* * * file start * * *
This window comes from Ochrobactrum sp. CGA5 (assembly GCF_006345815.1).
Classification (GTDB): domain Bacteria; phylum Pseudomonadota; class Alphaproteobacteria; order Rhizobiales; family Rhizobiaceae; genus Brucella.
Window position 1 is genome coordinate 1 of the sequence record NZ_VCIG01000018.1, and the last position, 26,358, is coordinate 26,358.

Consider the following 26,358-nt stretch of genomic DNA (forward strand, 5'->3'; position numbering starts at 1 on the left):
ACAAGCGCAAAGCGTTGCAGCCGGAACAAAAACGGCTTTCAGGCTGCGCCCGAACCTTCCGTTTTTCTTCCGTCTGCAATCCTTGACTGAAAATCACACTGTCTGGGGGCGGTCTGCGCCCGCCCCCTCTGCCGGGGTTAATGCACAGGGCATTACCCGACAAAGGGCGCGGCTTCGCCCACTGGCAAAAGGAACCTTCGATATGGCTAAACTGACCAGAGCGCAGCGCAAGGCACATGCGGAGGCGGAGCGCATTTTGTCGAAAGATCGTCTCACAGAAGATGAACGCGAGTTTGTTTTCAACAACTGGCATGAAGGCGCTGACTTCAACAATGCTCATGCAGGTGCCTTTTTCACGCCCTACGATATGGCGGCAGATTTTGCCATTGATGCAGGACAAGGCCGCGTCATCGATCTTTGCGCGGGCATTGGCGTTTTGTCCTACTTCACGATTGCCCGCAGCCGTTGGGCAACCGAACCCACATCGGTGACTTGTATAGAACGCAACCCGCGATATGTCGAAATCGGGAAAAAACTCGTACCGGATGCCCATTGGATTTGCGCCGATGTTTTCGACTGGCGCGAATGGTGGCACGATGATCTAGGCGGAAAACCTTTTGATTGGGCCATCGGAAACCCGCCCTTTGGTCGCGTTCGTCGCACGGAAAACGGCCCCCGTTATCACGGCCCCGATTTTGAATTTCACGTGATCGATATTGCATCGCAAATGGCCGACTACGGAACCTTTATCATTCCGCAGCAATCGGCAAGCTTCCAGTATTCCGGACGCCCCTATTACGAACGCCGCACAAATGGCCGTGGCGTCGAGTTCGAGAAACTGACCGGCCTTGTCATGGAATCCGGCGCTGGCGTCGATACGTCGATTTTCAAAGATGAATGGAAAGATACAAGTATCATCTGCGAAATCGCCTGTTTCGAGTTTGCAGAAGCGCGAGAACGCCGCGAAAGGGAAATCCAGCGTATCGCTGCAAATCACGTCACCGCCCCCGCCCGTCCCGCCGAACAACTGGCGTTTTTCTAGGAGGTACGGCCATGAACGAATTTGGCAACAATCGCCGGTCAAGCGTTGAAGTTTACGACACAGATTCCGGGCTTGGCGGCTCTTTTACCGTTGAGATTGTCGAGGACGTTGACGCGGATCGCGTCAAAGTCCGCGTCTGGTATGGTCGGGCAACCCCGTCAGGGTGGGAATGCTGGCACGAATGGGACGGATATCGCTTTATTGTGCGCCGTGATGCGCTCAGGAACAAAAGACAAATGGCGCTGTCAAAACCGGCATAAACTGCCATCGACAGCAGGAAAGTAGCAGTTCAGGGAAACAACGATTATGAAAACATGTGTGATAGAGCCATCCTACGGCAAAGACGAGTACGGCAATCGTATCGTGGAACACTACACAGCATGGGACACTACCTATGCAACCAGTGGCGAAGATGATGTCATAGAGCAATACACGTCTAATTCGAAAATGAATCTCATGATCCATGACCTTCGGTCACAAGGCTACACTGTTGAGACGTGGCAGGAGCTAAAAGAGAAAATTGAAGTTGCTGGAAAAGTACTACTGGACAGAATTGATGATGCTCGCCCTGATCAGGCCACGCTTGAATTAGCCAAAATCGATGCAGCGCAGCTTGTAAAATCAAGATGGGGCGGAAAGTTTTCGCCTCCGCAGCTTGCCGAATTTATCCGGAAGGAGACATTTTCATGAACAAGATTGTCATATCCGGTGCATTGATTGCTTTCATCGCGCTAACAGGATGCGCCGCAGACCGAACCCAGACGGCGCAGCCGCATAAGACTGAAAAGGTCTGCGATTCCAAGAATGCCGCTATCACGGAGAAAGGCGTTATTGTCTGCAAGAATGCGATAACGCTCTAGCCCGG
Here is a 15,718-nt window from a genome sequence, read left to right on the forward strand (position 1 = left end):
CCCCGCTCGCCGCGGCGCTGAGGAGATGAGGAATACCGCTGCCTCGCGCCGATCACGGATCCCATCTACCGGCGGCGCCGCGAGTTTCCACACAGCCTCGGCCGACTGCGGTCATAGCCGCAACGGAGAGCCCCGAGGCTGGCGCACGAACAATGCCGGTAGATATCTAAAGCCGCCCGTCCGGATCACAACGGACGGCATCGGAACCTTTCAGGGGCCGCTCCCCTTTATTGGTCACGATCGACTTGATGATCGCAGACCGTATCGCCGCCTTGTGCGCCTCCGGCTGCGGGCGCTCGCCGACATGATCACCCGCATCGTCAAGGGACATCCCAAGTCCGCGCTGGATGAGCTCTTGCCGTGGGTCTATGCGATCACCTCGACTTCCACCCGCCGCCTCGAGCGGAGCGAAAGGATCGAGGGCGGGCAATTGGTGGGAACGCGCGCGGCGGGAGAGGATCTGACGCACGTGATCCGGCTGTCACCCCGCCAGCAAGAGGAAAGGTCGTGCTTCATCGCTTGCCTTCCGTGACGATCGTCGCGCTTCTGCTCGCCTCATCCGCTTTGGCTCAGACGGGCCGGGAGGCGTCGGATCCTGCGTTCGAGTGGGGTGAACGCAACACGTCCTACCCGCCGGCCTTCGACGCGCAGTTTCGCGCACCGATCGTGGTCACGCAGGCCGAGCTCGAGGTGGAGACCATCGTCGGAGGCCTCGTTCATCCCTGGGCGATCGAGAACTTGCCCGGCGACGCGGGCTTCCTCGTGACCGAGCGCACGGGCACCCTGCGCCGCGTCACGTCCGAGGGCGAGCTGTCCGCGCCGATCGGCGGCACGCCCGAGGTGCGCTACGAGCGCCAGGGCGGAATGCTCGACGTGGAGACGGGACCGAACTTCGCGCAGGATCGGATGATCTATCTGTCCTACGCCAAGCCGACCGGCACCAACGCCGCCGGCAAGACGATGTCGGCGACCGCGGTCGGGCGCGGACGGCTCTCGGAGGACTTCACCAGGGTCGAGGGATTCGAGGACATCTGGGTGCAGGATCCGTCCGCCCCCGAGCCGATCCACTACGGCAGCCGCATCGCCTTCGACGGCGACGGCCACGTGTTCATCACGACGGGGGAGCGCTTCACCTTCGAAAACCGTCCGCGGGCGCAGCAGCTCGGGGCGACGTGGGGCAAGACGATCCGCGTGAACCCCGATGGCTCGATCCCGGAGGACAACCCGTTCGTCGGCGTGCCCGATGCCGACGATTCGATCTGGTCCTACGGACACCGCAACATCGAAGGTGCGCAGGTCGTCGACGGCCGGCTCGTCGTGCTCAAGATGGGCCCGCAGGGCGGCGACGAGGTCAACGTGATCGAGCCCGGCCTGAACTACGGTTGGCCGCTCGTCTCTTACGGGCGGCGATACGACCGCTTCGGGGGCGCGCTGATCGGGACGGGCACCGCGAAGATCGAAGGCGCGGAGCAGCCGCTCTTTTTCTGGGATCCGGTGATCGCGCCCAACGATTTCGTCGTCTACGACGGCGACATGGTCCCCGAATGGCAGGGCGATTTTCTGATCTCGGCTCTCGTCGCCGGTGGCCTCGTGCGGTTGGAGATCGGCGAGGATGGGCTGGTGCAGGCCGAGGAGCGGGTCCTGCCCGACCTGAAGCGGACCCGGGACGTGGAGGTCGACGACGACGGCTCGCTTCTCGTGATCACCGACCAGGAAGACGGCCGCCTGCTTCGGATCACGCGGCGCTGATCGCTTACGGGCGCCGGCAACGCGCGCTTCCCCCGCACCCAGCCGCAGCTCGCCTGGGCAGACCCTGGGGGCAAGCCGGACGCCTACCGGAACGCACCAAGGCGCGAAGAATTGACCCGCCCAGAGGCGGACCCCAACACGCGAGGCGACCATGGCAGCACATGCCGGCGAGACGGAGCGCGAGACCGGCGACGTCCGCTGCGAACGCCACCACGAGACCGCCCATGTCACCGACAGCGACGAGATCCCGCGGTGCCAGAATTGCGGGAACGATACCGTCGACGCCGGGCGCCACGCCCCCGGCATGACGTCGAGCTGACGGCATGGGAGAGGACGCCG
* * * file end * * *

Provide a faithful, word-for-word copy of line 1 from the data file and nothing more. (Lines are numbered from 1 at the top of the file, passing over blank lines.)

This window comes from Ochrobactrum sp. CGA5 (assembly GCF_006345815.1).